6. “Maniac,” Flashdance (1983)
Dennis Matkosky & Michael Sembello (music & lyrics)
Winner: “Flashdance...What a Feeling,” Flashdance
You can’t go wrong with either of the Flashdance noms, but there are two things about “Maniac” that are worth mentioning. One, it was wildly popular, peaking at number one on the Billboard Top 100. Two — and here’s where it gets good — the song was originally written about a serial killer! Per Rolling Stone: “the tune was originally about a cat-killing psychotic, but producer Phil Ramone convinced the writers to change the lyrics to describe a crazy-mad dancer with killer moves.” Who knows, maybe that version would have been able to get over the Oscar hump...
5. “The Prayer,” Quest for Camelot (1998)
David Foster & Carole Bayer Sager (music); Foster, Tony Renis, Sager & Alberto Testa (lyrics)
Winner: “When You Believe,” The Prince of Egypt
I know, I know, the obvious pick here is Armageddon’s prom classic “I Don’t Want to Miss a Thing,” but “The Prayer” is the one that really gets the tears flowing. Quest for Camelot — a fairly bog-standard sub-Disney animation project — was not well-received (and is likely not well-remembered), but “The Prayer” remains a staple of both Celine Dion and Andrea Bocelli’s live shows long after they each recorded a solo version (Dion in English, Bocelli in Italian) and collaborated on the duet. But it was an uphill battle against “When You Believe” (sung by power duo Mariah Carey and Whitney Houston over the end credits) and The Prince of Egypt, another non-Disney animated feature, but of much higher quality and better pedigree. Don’t believe me? Here’s a rundown of the voice cast: Val Kilmer, Ralph Fiennes, Michelle Pfeiffer, Sandra Bullock, Jeff Goldblum, Danny Glover, Patrick Stewart, Helen Mirren, Steve Martin, and Martin Short — that’s an A-lister for each plague (sorry)!
4. “When She Loved Me,” Toy Story 2 (1999)
Randy Newman (music & lyrics)
Winner: “You’ll Be in My Heart,” Tarzan
Hit me with your Up and Inside Out takes all you want, but for my money Toy Story 2 still holds the title of Most Devastating Sequence in a Pixar Movie — Jessie’s reminiscence of her abandonment by her owner Emily is heartbreaking, primarily due to Sarah McLachlan’s performance of one of Randy Newman’s best pieces of film composition. You know who else is pretty good at making music though? Phil Collins. If you haven’t listened to the Tarzan soundtrack since 1999, give it a whirl — you won’t be disappointed.
3. “Friend Like Me,” Aladdin (1992)
Alan Menken (music); Howard Ashman (p.n.) (lyrics)
Winner: “A Whole New World,” Aladdin
“A Whole New World” is timeless, but “Friend Like Me” is the number that pretty much sums up Aladdin’s whole vibe. Yes, it’s hard to separate the song from Robin Williams’ iconic performance, but the melody is catchy as hell and the lyrics are some of the cleverest in the Disney canon (plus, this is my list, so having that Williams energy sure doesn’t hurt — in another world “Blame Canada” ekes past “When She Loved Me” on the back of that Oscars performance alone).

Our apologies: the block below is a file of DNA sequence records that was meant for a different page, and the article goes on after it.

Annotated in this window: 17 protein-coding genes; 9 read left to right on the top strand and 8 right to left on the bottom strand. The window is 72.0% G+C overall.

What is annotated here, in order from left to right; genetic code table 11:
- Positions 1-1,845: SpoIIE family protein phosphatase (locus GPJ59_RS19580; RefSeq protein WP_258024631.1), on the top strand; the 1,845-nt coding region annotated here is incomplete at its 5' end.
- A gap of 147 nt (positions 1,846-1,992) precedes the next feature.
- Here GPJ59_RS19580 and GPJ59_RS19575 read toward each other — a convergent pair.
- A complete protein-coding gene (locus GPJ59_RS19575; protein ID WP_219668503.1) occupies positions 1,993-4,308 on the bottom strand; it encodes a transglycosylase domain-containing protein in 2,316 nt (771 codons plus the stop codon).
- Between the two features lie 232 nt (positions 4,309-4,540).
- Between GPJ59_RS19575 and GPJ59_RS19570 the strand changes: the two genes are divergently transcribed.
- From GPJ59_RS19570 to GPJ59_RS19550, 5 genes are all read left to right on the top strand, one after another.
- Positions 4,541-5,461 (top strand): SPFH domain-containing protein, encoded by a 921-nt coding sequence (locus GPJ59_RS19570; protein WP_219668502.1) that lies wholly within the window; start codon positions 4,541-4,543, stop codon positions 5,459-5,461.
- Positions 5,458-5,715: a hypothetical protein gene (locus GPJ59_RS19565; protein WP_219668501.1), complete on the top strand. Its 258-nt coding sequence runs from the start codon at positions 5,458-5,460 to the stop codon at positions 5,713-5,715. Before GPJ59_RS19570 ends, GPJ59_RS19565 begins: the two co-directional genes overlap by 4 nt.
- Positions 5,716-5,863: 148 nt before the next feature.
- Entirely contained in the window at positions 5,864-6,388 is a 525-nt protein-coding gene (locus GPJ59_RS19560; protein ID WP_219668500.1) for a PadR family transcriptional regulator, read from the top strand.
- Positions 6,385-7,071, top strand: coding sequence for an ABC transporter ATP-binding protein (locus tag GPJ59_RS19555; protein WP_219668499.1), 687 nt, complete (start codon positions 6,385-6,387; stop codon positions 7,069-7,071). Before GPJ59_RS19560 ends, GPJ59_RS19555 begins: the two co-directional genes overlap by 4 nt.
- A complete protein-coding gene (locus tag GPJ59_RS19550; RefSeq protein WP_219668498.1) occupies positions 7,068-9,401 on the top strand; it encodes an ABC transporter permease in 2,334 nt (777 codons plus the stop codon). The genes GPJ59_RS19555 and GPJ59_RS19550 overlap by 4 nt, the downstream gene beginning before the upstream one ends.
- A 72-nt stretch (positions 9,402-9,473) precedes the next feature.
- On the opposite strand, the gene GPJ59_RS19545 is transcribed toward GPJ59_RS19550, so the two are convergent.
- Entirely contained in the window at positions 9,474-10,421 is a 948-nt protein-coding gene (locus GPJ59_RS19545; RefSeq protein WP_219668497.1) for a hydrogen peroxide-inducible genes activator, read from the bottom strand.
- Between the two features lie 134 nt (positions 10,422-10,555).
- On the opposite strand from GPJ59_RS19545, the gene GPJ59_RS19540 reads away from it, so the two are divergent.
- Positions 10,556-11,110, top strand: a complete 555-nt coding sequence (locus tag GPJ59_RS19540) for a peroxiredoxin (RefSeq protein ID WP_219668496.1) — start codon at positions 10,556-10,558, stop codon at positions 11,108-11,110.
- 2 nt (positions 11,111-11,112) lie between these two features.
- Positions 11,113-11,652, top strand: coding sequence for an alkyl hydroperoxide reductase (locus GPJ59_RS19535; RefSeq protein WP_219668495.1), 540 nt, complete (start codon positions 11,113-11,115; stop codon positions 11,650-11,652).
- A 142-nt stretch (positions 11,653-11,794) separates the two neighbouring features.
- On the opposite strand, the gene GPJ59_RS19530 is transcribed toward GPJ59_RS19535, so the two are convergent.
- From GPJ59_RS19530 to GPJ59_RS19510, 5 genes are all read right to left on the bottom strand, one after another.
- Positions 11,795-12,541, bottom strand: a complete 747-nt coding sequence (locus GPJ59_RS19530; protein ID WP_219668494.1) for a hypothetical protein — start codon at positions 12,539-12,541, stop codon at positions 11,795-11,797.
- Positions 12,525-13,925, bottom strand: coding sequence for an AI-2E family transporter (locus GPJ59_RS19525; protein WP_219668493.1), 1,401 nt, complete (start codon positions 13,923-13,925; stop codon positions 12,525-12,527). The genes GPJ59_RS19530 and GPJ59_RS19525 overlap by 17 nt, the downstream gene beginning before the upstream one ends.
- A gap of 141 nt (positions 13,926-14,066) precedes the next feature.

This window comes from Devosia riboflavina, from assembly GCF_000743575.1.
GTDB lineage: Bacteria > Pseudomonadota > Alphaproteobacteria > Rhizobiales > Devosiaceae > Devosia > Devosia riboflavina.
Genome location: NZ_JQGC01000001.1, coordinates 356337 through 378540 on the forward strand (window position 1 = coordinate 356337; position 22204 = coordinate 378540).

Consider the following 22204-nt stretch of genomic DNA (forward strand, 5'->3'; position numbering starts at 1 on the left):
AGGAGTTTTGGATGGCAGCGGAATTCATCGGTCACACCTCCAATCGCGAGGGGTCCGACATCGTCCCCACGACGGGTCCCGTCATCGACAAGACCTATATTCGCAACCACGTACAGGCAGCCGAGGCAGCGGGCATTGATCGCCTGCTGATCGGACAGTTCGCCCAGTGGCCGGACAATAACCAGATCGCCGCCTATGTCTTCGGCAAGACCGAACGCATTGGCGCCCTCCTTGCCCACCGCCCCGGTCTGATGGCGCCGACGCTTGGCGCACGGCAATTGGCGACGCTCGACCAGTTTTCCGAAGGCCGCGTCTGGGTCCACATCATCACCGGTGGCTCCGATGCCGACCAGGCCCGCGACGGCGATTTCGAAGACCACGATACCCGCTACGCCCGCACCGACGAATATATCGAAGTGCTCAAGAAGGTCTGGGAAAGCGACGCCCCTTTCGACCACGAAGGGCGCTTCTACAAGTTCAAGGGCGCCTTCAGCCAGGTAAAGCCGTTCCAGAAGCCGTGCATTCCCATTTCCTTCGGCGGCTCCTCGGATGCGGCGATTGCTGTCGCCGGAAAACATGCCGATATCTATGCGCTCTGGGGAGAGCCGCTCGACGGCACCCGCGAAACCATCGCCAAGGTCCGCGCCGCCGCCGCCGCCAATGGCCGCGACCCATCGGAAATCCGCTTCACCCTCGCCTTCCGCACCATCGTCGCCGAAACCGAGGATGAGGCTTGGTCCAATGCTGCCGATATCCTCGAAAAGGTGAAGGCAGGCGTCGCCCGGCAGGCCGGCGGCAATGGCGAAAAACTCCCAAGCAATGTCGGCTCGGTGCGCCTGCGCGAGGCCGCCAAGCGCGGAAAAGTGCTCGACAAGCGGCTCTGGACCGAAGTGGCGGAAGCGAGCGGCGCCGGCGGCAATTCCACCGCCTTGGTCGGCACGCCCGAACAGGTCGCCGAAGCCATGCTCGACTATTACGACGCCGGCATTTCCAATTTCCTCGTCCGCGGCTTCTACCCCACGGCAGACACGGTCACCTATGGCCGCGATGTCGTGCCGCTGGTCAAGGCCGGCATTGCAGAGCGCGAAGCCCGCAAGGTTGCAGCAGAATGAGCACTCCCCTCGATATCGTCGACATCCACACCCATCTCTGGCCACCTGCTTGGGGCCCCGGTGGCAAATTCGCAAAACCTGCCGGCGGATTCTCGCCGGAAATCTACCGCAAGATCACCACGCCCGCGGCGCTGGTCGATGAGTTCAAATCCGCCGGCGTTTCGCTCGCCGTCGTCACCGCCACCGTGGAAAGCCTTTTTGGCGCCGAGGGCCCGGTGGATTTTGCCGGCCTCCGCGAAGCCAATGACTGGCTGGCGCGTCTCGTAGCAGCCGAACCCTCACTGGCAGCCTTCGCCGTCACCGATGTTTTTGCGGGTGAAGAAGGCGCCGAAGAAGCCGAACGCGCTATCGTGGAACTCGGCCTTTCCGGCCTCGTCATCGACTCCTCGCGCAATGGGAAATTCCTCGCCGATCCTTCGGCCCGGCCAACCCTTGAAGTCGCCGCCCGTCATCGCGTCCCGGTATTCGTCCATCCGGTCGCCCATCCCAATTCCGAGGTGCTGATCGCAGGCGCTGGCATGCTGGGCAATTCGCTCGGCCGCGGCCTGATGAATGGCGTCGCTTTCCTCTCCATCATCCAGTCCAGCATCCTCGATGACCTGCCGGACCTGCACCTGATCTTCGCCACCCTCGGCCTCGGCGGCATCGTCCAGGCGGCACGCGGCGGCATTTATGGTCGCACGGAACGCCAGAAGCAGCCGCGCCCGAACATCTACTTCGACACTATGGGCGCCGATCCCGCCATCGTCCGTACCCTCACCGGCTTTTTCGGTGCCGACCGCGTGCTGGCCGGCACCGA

2. “Eye of the Tiger,” Rocky III (1982)
Jim Peterik & Frankie Sullivan (music & lyrics)
Winner: “Up Where We Belong,” An Officer and a Gentleman
Love may lift us up, but no song pumps us up like “Eye of the Tiger,” the Survivor jam that has come to symbolize the entire Rocky franchise and also maybe the entire 1980s. Apparently Sylvester Stallone had originally wanted “Another One Bites the Dust” to be the theme for Rocky III, but thank god that fell through — I don’t want to live in a world where Rocky Balboa doesn’t fight his way to the top by hanging tough and staying hungry. Plus, the band keeps suing Republicans for using the song without permission, which is just a nice little bonus to brighten your day.
1. “Go the Distance,” Hercules (1997)
Alan Menken (music); David Zippel (lyrics)
Winner: “My Heart Will Go On,” Titanic
Obviously Titanic — a box office and awards juggernaut the likes of which we’ve rarely seen — was never going to lose this category at the Oscars, not least because the song is pretty close to perfect. Not only that, but the contextual range of “My Heart Will Go On” is unparalleled — I’m writing this through tears because I just sobbed my way through ten minutes of buzzer beaters and game winning touchdowns set to the song’s crescendo. But while your Beauty and the Beasts and Little Mermaids get much of the acclaim, Hercules’ soundtrack can hang with any of the major players of the Disney renaissance — “I Won’t Say (I’m In Love)” and “Go the Distance” rank among the best tracks of the era, full-stop. In an ideal world, would this great Alan Menken ballad have an Oscar? Sure. But, as has become abundantly clear, there’s simply no denying the power of a good penny whistle.